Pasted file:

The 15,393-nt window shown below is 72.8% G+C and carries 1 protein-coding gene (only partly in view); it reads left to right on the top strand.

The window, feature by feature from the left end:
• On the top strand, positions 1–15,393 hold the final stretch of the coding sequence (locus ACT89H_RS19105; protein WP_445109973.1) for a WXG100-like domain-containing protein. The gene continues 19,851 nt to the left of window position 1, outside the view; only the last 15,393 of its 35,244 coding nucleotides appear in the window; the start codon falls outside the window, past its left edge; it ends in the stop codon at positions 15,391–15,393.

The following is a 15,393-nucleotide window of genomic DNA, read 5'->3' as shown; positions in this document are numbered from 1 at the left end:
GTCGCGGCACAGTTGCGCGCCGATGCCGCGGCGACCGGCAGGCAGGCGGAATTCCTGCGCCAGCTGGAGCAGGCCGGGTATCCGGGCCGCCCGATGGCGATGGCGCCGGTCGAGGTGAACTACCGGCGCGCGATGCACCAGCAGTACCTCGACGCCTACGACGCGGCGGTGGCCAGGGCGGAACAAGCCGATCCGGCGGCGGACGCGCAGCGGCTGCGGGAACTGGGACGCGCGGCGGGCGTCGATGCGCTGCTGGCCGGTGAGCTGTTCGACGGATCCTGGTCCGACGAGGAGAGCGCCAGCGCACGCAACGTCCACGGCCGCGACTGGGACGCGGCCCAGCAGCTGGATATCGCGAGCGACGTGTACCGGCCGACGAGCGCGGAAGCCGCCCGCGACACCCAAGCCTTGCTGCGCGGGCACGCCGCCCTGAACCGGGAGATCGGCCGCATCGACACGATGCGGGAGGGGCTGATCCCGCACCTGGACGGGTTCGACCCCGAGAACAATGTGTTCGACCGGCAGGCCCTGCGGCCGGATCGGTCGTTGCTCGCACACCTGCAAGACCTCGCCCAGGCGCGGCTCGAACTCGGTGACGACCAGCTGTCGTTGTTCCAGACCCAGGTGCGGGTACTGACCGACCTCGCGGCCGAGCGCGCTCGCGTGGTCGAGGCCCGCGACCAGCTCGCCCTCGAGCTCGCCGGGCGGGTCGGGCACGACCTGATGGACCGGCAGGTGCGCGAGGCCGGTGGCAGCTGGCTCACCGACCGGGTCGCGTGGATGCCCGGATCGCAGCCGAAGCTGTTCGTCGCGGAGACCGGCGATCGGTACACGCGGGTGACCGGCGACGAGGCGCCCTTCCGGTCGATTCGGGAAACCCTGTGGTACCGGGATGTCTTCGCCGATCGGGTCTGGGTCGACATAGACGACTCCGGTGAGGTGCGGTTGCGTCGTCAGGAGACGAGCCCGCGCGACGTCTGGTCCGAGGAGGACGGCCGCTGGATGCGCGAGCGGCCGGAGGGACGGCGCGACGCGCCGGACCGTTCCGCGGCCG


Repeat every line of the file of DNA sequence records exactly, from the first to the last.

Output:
The 15,393-nt window shown below is 72.8% G+C and carries 1 protein-coding gene (only partly in view); it reads left to right on the top strand.

The window, feature by feature from the left end:
• On the top strand, positions 1–15,393 hold the final stretch of the coding sequence (locus ACT89H_RS19105; protein WP_445109973.1) for a WXG100-like domain-containing protein. The gene continues 19,851 nt to the left of window position 1, outside the view; only the last 15,393 of its 35,244 coding nucleotides appear in the window; the start codon falls outside the window, past its left edge; it ends in the stop codon at positions 15,391–15,393.

The following is a 15,393-nucleotide window of genomic DNA, read 5'->3' as shown; positions in this document are numbered from 1 at the left end:
GTCGCGGCACAGTTGCGCGCCGATGCCGCGGCGACCGGCAGGCAGGCGGAATTCCTGCGCCAGCTGGAGCAGGCCGGGTATCCGGGCCGCCCGATGGCGATGGCGCCGGTCGAGGTGAACTACCGGCGCGCGATGCACCAGCAGTACCTCGACGCCTACGACGCGGCGGTGGCCAGGGCGGAACAAGCCGATCCGGCGGCGGACGCGCAGCGGCTGCGGGAACTGGGACGCGCGGCGGGCGTCGATGCGCTGCTGGCCGGTGAGCTGTTCGACGGATCCTGGTCCGACGAGGAGAGCGCCAGCGCACGCAACGTCCACGGCCGCGACTGGGACGCGGCCCAGCAGCTGGATATCGCGAGCGACGTGTACCGGCCGACGAGCGCGGAAGCCGCCCGCGACACCCAAGCCTTGCTGCGCGGGCACGCCGCCCTGAACCGGGAGATCGGCCGCATCGACACGATGCGGGAGGGGCTGATCCCGCACCTGGACGGGTTCGACCCCGAGAACAATGTGTTCGACCGGCAGGCCCTGCGGCCGGATCGGTCGTTGCTCGCACACCTGCAAGACCTCGCCCAGGCGCGGCTCGAACTCGGTGACGACCAGCTGTCGTTGTTCCAGACCCAGGTGCGGGTACTGACCGACCTCGCGGCCGAGCGCGCTCGCGTGGTCGAGGCCCGCGACCAGCTCGCCCTCGAGCTCGCCGGGCGGGTCGGGCACGACCTGATGGACCGGCAGGTGCGCGAGGCCGGTGGCAGCTGGCTCACCGACCGGGTCGCGTGGATGCCCGGATCGCAGCCGAAGCTGTTCGTCGCGGAGACCGGCGATCGGTACACGCGGGTGACCGGCGACGAGGCGCCCTTCCGGTCGATTCGGGAAACCCTGTGGTACCGGGATGTCTTCGCCGATCGGGTCTGGGTCGACATAGACGACTCCGGTGAGGTGCGGTTGCGTCGTCAGGAGACGAGCCCGCGCGACGTCTGGTCCGAGGAGGACGGCCGCTGGATGCGCGAGCGGCCGGAGGGACGGCGCGACGCGCCGGACCGTTCCGCGGCCG